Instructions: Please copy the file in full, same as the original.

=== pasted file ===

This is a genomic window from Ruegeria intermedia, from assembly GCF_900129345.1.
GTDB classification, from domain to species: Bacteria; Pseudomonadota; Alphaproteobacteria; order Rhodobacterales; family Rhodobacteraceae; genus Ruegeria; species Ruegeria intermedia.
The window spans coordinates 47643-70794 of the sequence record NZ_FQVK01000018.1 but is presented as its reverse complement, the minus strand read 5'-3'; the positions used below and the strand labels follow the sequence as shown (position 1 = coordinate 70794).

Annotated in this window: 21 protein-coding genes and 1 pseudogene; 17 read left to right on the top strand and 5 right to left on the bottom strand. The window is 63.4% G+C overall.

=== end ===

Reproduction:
This is a genomic window from Ruegeria intermedia, from assembly GCF_900129345.1.
GTDB classification, from domain to species: Bacteria; Pseudomonadota; Alphaproteobacteria; order Rhodobacterales; family Rhodobacteraceae; genus Ruegeria; species Ruegeria intermedia.
The window spans coordinates 47643-70794 of the sequence record NZ_FQVK01000018.1 but is presented as its reverse complement, the minus strand read 5'-3'; the positions used below and the strand labels follow the sequence as shown (position 1 = coordinate 70794).

Annotated in this window: 21 protein-coding genes and 1 pseudogene; 17 read left to right on the top strand and 5 right to left on the bottom strand. The window is 63.4% G+C overall.